Vanishing Point

We have commissioned a new piece of writing from fifty leading authors on the theme of 'Elsewhere' - read on for Louise Welsh's new story...

From this position I can see the slow progress of late afternoon shadow across the wall at the end of my bed. When the shade creeps beyond the top corner, turning it from stark white to a pale shade of blue-grey, someone will come and turn me. Then I’ll see the bottom of the door, the scuffed legs of the visitor’s chair, the grey vinyl floor occasionally enlivened by a tuft of stoor. I prefer the top corner, the unstoppable march of shadow played out each day across the intersection of edge and wall, my vanishing point.

          In the morning when my mother visits, neon tubes turn the room a startling sugar-cube bright. I’m clean and freshly wiped. Mother kisses my cheek, strokes the hair back from my face, and tells me about her world. A scream used to form in my head as her voice trembled through news of names I hardly knew, but the wall has taught me patience. The tides of words lose themselves of meaning, reduced to a rhythm that sings of my childhood.

          I stare at the corner. It’s clean and neatly defined. A meeting of boundaries composed of three lines. Both walls and ceiling end in right angles, but their union bestows a triangular aspect, like the crease of leg and lap that meet at the top of a woman’s thighs.

            Once she’s brought me up to date my mother opens her bag and takes out a book. Apart from the moment when I’m rolled from the view of floor and stoor to the crispness of angles, this is the highlight of my day.

            When I was first locked in Mother used to follow news of her world with news of the world beyond. The newspaper would be unfurled and I’d hear the pages rustle as she scanned them for stories fit to repeat. The sessions grew so short she was compelled to read the sports reports.

            Then one day a book appeared. She held it in front of my face, blocking my view of the corner, so I could inspect its cover. A vapid blue sky turned to star spattered black as a spaceship hurtled upwards. I wondered if the strain of being boxed in with me each day had turned Mother’s mind. But she explained she’d found three boxes of paperbacks abandoned on the pavement outside her building and had paid the grandson of her downstairs neighbour a pound and a volume of his choosing to carry them up to her flat.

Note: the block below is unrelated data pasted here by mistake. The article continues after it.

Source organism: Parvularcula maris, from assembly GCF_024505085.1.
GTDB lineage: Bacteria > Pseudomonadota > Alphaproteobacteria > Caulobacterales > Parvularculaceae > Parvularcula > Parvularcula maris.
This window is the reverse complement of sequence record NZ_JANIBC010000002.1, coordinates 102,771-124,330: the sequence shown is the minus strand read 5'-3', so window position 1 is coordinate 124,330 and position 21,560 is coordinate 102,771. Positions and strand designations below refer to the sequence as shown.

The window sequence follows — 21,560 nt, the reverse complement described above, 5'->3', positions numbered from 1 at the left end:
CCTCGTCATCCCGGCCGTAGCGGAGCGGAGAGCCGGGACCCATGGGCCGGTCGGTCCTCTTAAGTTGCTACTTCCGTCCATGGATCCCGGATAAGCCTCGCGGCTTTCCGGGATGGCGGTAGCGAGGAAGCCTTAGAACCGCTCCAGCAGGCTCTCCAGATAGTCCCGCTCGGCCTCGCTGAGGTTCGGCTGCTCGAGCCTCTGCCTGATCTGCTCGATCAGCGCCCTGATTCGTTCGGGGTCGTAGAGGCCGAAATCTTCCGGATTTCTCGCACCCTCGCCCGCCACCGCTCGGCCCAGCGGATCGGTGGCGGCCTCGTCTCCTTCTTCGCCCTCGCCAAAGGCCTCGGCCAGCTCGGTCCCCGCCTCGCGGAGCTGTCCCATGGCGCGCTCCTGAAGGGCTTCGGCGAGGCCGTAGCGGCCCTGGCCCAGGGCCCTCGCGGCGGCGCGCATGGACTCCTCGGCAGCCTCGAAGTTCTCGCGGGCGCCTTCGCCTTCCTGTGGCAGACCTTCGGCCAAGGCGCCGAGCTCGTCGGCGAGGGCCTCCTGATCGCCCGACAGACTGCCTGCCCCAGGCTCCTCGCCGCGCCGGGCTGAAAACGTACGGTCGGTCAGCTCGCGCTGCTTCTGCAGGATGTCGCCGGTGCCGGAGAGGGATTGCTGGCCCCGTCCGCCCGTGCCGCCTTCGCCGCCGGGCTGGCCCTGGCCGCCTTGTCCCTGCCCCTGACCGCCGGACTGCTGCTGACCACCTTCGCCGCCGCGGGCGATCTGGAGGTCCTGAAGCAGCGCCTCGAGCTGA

The paperbacks’ broken spines and well-thumbed pages made it clear they’d been read more than once. Mother had never been attracted to sci-fi before, but she reckoned that books so thoroughly studied must be worth taking a chance on. I don’t know if their origins intrigued her from the first, but pretty soon the books became more than their contents to her.

         As she reads she explores the pages for clues of where PB Bridgestock (the name is scrawled on the inside cover of each volume) read them before us.

          ‘Look,’ she’ll say, ‘he either dropped this in the bath or sat with it in the steam room for too long. See how the pages are warped? Paper can’t take moisture, especially cheap paper like this.’ She delights in PB Bridgestock’s travels as if they’re her own. ‘He read this on a beach somewhere. I thought that stain might be hamburger grease, but see, some sand’s got into the spine. The mark must be suntan lotion.’ And she pauses for a moment as if remembering a world where there are beaches and a sun people oil up for. The books kept PB Bridgestock company at mealtimes (he was a fan of English mustard), on buses and trains, even once or twice on an aeroplane (PB was inclined to use tickets and boarding passes as bookmarks). They had accompanied their original owner on idle afternoons lazing outdoors where tiny insects were inadvertently trapped, then mummified between the pages.